Over the years, I’ve learned much from Black Santa’s Revenge in all of its iterations. I learned that an idea can be nurtured from more than just a concept or a title, but there is a huge difference between an idea and a story. What worked as a joke on a greeting card needed to be developed in order to work as a short comic, which then had to be further refined to work as a short film. And the idea and the stories that evolved from greeting card to six-page comic to short film were not initially strong enough to sustain a feature film. It took a long time to build those earlier ideas and stories into something that would work as a feature film. But I never gave up, and I never rested on the earlier works, feeling that any one was enough to carry Black Santa from one medium to another.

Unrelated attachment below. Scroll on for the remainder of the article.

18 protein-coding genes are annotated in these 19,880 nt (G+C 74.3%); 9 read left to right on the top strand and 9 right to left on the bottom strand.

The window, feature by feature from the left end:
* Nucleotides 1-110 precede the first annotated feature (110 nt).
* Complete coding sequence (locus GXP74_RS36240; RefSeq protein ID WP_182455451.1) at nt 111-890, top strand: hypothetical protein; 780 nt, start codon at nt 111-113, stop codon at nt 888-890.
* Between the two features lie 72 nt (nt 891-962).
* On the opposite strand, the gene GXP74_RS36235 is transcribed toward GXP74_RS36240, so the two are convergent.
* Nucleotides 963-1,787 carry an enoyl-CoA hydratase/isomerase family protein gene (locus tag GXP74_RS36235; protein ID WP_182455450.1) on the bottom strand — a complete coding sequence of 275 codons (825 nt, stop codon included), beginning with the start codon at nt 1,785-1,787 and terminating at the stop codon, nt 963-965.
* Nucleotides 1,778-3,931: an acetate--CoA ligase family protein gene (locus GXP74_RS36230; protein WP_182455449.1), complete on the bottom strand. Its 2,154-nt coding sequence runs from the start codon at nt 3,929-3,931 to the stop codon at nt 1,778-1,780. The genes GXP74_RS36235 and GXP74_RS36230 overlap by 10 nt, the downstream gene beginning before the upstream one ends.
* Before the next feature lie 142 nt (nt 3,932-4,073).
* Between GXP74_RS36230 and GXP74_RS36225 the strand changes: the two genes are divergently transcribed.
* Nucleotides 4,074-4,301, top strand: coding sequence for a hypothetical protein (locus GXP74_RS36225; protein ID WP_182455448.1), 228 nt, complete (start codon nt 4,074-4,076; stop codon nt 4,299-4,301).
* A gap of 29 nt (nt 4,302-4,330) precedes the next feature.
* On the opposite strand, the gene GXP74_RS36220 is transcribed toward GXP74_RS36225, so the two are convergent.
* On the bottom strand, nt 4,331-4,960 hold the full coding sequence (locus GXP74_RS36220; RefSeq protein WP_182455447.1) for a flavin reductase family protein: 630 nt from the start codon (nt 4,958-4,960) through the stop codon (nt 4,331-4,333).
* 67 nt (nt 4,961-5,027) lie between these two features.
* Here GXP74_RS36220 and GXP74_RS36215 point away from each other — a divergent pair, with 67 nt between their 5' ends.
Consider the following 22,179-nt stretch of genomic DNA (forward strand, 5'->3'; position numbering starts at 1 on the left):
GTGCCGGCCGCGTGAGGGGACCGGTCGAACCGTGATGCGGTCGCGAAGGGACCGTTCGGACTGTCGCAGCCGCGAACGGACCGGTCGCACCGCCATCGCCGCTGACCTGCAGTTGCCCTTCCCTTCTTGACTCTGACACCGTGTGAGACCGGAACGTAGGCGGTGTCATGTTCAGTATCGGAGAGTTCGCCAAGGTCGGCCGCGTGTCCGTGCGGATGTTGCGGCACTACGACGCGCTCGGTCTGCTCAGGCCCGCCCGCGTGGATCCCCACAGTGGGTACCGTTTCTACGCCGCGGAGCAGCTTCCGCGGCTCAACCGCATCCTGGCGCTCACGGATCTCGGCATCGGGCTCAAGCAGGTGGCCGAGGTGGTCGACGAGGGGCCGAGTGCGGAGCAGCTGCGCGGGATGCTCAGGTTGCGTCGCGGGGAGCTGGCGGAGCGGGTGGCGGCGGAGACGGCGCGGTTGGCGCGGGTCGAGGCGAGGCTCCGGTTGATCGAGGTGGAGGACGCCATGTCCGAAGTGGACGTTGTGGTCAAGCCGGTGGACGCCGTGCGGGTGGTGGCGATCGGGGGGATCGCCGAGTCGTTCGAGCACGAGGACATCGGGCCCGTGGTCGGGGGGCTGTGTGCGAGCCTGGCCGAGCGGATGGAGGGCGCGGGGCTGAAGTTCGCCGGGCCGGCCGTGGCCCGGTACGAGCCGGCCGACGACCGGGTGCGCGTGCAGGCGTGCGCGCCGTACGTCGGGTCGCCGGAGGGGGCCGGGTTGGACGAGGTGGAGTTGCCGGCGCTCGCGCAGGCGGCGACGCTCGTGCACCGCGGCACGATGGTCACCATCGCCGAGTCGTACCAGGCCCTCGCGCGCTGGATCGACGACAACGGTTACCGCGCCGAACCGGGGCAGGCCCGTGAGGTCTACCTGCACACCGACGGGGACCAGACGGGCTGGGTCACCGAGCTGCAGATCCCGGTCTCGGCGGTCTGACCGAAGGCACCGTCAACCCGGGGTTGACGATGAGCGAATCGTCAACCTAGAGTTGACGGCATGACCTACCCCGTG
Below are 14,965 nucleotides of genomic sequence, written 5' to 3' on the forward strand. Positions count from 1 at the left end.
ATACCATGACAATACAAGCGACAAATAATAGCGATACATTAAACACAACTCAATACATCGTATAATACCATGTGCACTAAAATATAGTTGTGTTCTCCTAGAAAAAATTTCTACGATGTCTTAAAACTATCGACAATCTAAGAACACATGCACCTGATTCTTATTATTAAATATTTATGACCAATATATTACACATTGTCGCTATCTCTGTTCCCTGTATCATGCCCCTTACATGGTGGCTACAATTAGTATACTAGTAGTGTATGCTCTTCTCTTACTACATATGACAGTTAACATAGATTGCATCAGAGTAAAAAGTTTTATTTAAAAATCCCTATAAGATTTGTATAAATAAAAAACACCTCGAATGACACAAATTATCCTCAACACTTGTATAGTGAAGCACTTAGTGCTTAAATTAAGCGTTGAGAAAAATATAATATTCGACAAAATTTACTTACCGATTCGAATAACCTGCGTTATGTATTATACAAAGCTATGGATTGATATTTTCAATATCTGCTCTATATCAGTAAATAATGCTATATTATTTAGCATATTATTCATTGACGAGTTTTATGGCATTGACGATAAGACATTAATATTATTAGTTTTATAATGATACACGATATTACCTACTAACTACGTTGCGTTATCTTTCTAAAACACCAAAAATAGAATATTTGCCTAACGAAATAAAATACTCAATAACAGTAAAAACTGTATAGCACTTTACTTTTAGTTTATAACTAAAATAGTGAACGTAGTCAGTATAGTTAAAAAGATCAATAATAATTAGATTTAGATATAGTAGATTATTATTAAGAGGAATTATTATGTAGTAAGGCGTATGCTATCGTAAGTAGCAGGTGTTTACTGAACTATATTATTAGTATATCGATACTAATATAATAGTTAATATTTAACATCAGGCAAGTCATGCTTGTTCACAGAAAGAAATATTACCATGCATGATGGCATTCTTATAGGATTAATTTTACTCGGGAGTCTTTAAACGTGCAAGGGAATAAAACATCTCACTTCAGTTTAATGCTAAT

All of this is to say that as a writer/creator your good ideas are not enough. In order for your idea to become something more – a graphic novel, a movie, a television series – it has to evolve into a story. And if your idea is going to become an effective and engaging story, it absolutely must go through changes. Many changes. Sometimes, your idea must go through so many changes that it is no longer what it started out as being. The idea that became a greeting card inspired the story that became a short film. They are connected and inseparable, but completely different. And that’s the very nature of the creative process. The final version of your story will be different from your original idea, otherwise it will not find a true life of its own. Don’t be afraid to let your story grow and change into something much better and different from the than idea from which it was born.

Here is a link to the short film, Black Santa’s Revenge starring Ken Foree. WARNING: This film is politically incorrect. It contains graphic violence, lots of profanity, and pointless nudity. It is NSFW, and intended for mature audiences only.